Five reasons to visit Ethiopia – on the world's newest passenger plane –

by Zelalem

Ethiopian Airlines has launched the first regular scheduled Airbus A350-XWB service from the UK. 

This is the latest and most technologically advanced model from Airbus, and on Sunday Ethiopian began using it on its daily Heathrow-Addis Ababa route.  

Passenger benefits include the widest cabin of any twin aisles plane, windows that are larger than in previous Airbus models, and a cabin pressurised down to 6,000ft – similar to Boeing’s 787 Dreamliner – which has the effect of reducing dehydration and helping minimise the effects of jet lag.

The aircraft is manufactured from 53 per cent ultra light weight composite materials, which helps to make it the most fuel-efficient Airbus aircraft yet built. 

Ethiopian Airlines is a Star Alliance member and the largest and fastest growing airline in Africa. It currently serves 113 destinations with a fleet of 78 aircraft.

Non-stop flights from Heathrow or Dublin to Ethiopia‘s capital Addis Ababa take about seven hours, and while the country is booming as a tourist destination due to its unique mix of history, wildlife and culture, just 30 per cent of passengers from the UK currently visit Ethiopia. The rest are connecting to onward destinations, including Zanzibar, Kilimanjaro, Kigali, Seychelles, Nairobi, Mombasa, Durban and Cape Town.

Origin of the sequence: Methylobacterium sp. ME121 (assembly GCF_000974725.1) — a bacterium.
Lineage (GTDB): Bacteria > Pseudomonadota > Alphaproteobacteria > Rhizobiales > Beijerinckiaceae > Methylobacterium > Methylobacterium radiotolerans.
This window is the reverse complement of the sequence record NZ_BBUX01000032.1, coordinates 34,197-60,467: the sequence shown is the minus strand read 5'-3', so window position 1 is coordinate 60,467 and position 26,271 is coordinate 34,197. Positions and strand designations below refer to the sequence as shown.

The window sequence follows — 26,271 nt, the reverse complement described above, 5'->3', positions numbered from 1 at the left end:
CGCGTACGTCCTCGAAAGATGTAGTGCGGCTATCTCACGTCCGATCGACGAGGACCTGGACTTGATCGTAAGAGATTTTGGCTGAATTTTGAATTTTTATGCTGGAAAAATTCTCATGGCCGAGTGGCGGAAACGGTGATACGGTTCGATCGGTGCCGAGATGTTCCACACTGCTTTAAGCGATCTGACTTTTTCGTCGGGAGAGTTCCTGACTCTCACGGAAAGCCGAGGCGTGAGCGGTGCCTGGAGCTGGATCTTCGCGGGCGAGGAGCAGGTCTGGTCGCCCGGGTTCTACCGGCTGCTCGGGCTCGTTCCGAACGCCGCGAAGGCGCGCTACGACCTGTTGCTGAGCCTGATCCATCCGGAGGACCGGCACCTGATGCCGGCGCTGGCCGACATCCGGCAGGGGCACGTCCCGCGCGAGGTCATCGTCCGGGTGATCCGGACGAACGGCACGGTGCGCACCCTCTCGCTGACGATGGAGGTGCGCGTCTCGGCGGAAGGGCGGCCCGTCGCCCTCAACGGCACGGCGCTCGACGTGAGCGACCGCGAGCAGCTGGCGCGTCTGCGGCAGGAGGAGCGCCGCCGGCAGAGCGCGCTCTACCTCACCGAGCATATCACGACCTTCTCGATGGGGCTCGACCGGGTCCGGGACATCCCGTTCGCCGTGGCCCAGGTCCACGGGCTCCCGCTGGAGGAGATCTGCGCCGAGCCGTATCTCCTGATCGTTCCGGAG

The company’s A350’s are configured with 313 seats in economy (32″ seat pitch, 3:3:3 abreast), and at 18″ wide they are half and inch wider than on Virgin Atlantic and an inch wider than on British Airways. There are 30 seats in its ‘Cloud Nine’ business class, which are fully flat seat/beds with a 78″ seat pitch and configured 2:2:2.

The A350 is Airbus's answer to the Dreamliner
The A350 is Airbus’s answer to the Dreamliner

Economy and business class have HD and fully touch screen seat back screens showing a decent selection of films and TV programmes. The airline has won many awards for its service and crews. 

Despite not having the brand recognition of Gulf carriers like Emirates, Qatar and Etihad, Ethiopian has similarly grand designs. It hope to capitalise on its strategic location between east and west to build up a large hub and spoke network. Its ‘Vision 2025’ envisages the airline carrying 18 million passengers to 120 cities by 2025. 

Ethiopia may still conjure memories of famine and underdevelopment in many people’s minds, but with the continents second largest population – almost 100 million people – it has seen its GDP growing at an annual clip of around 11 per cent for the past seven years. It’s also the headquarters of the African Union and is a growing market for foreign investment.

Plane makes near-verticle take off

Airbus A350 makes near vertical take off at Farnborough Airshow

Ethiopian Airlines started flying 70 years ago and has a strong safety record. With 12 787’s in service already (and four more on order), plus two A350’s flying (with 12 more to come) the airline has a young fleet with an average age of just 4.3 years. For more information see

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